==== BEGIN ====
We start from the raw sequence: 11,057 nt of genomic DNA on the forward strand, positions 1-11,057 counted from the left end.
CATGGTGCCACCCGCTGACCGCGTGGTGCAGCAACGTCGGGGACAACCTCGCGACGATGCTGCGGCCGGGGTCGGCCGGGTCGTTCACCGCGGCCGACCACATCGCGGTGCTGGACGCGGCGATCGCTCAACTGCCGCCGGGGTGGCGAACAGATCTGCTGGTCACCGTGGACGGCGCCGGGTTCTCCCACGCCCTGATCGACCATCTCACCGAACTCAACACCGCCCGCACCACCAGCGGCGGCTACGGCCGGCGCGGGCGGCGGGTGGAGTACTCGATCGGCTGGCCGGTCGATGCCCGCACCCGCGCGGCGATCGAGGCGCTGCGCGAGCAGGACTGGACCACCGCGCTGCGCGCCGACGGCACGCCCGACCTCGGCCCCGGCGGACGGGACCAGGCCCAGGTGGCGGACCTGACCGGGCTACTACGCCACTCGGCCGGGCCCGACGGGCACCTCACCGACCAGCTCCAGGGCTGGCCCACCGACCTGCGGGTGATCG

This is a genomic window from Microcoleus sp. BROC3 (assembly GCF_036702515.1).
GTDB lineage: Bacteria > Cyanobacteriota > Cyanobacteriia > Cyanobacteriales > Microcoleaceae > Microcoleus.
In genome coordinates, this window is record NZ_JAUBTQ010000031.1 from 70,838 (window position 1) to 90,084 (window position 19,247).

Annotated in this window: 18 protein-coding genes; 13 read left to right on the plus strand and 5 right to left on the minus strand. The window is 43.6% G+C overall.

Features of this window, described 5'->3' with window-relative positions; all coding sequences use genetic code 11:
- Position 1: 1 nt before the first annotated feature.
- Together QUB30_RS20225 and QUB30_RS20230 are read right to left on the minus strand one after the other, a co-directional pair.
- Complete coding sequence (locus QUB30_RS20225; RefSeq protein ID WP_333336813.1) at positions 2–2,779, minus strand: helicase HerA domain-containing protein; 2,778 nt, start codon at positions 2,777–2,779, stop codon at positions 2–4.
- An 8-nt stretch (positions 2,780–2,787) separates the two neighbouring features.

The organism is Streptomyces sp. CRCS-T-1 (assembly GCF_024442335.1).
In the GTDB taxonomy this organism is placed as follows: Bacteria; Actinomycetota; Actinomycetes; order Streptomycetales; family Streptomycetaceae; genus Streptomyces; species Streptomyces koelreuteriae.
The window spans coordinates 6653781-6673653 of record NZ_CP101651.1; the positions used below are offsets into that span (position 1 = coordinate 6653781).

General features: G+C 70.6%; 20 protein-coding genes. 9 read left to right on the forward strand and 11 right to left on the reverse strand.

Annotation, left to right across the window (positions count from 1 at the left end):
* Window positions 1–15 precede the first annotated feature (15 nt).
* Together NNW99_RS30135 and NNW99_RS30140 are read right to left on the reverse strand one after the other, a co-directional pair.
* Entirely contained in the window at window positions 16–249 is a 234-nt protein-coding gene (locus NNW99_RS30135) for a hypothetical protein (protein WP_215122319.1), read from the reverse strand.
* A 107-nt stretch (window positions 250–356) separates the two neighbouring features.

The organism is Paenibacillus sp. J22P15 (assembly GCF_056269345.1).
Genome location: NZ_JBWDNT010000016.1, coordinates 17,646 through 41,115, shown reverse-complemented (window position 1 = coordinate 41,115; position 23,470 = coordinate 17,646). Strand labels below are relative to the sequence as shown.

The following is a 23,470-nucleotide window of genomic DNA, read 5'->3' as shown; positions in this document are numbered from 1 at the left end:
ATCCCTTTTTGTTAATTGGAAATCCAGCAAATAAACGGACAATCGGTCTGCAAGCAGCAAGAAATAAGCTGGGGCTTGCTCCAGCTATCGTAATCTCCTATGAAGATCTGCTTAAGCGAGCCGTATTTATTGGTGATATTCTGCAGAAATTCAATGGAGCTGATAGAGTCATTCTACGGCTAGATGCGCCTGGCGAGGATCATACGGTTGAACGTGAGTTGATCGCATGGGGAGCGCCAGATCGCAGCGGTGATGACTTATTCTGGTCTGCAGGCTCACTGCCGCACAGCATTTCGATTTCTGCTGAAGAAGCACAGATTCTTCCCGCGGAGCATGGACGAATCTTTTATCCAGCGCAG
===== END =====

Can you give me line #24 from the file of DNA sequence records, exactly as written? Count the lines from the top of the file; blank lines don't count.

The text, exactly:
ATCCCTTTTTGTTAATTGGAAATCCAGCAAATAAACGGACAATCGGTCTGCAAGCAGCAAGAAATAAGCTGGGGCTTGCTCCAGCTATCGTAATCTCCTATGAAGATCTGCTTAAGCGAGCCGTATTTATTGGTGATATTCTGCAGAAATTCAATGGAGCTGATAGAGTCATTCTACGGCTAGATGCGCCTGGCGAGGATCATACGGTTGAACGTGAGTTGATCGCATGGGGAGCGCCAGATCGCAGCGGTGATGACTTATTCTGGTCTGCAGGCTCACTGCCGCACAGCATTTCGATTTCTGCTGAAGAAGCACAGATTCTTCCCGCGGAGCATGGACGAATCTTTTATCCAGCGCAG